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Grandma Jane Meets Oprah – Part II: Score One for Ageism

December 26th, 2010 by Melinda Blau

This post, a continuation of Jane Fonda’s recent appearance on Oprah, was also inspired by a recent happening in my own life.  A few days ago, I wrote an essay about writing that included this phrase:  “As my 41-year-old daughter pointed out…” Two early readers–one a man in his sixties, the other a woman in her late forties–thought I should I take it out. Whether they realized it or not, they were suggesting a kind of psychological airbrushing to make it less obvious that I am not young.

I’ve confronted ageism in the past as well.  I once lost a co-authoring job by revealing my age over the phone.  Another time, I had just done a nine-minute segment on a morning show when the producer–a woman–took me into a small room.  “You were great,” she said, with a huge smile on her face. “But next time you might want to wear a turtleneck or a scarf.”

That incident happened around the same time a New York Times editor suggested that a piece I had written–about people who owned three homes–presently sounded “too geriatric.”  The two oldest interviewees were in their late sixties but most were in their early fifties.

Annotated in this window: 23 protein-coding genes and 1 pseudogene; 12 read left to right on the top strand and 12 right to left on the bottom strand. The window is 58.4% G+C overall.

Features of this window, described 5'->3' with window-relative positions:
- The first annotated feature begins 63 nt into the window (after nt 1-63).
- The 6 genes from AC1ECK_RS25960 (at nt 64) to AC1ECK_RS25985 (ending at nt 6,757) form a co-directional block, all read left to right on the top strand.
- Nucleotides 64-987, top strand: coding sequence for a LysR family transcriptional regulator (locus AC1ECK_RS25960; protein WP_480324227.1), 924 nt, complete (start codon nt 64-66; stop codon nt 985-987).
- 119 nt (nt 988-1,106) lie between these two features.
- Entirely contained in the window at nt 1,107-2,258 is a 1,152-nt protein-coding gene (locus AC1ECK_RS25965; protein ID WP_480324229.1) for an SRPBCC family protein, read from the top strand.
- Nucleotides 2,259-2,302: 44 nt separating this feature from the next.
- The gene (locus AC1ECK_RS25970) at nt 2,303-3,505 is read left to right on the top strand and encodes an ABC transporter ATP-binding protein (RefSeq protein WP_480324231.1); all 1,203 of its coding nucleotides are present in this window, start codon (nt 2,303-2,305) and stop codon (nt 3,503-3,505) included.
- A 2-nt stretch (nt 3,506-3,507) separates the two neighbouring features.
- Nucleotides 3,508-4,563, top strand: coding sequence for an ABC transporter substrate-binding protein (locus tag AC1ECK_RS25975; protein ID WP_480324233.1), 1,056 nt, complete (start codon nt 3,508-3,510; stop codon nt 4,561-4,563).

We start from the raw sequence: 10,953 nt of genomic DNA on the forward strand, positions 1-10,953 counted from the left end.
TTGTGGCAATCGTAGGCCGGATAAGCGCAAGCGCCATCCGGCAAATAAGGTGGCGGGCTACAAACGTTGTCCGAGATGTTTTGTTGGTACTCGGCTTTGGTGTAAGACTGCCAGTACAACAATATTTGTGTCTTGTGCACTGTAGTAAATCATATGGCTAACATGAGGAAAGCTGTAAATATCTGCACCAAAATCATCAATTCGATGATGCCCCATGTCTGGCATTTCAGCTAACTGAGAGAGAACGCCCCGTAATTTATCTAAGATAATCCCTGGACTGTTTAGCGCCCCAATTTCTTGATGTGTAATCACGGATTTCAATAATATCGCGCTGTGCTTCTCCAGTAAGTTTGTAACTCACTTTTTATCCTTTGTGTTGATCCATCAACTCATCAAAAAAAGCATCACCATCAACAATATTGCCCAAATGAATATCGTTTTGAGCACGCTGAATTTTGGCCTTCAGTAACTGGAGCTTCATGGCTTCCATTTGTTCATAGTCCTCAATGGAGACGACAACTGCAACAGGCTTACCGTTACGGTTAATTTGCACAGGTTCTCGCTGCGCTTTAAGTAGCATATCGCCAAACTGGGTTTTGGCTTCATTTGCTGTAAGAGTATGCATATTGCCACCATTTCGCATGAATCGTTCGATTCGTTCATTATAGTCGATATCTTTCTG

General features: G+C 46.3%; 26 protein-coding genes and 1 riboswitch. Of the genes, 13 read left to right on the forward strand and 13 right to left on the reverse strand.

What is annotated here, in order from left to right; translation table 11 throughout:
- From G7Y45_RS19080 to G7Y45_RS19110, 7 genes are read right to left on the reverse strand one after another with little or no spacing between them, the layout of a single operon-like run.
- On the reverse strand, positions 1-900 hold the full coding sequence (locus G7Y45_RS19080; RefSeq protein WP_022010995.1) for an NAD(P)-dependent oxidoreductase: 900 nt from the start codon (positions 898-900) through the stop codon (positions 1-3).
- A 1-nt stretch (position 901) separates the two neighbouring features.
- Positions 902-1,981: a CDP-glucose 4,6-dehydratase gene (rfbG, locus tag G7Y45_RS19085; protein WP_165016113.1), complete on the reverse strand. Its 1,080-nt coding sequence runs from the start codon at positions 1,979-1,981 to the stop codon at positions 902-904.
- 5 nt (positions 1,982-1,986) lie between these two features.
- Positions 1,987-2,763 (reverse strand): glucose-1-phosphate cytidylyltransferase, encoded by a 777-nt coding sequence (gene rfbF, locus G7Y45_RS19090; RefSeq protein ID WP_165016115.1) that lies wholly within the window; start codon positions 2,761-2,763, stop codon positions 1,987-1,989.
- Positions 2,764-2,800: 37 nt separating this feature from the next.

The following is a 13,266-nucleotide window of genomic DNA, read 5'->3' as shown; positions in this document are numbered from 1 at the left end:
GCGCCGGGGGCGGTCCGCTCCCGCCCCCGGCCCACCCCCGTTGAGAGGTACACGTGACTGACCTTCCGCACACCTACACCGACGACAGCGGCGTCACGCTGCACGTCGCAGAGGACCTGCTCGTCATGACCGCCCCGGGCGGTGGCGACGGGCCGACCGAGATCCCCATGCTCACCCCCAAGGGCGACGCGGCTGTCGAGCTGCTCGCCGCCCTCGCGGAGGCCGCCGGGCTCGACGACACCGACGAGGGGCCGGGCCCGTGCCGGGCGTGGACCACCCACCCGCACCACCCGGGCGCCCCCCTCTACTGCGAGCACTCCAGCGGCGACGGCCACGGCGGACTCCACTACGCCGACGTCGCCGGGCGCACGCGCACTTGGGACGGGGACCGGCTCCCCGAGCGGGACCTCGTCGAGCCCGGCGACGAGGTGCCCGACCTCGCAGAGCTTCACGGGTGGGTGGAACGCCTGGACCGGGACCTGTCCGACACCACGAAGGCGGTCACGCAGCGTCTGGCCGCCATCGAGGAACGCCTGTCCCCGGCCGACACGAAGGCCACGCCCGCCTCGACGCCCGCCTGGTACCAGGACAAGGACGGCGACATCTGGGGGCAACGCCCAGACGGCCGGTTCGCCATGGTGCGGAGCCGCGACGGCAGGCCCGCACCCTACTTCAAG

Natural Jane

So I watched with interest as our girl Jane proudly age-dropped during her interview with Oprah (“Now that I’m 73…”).    Good for you Jane, I thought, for being proud of  seventy instead of hiding it.

Later, though, I googled Jane and found her

Photo-shopped Jane

blog, which is filled with “random photos”—some candid, others obviously posed and retouched.  In the latter category the most offensive was the photo used on the covers of her new fitness videos.  The juxtaposition of these two Janes made me angry and sad.   Natural Jane looks great–a little craggy and wrinkled but alive.  Photo-shopped Jane is a product of living in an ageist culture.  She doesn’t look a day over 45, but she has no character, no depth.   She doesn’t even look like Jane Fonda.  Worse still, she sends a message to us all: If you want to look good, don’t look your age.   Erase the lines, hide the wrinkled hands and fleshy hips, and of course, cover that neck.  I want to believe that her handlers–or the devil–made her do it.  But hey, if Jane Fonda doesn’t have the guts to stand up to the culture and look her age, who will?

(See also Part I, Growing Up a Little Every Day.  To come, Part III, about Jane and her daughter.)

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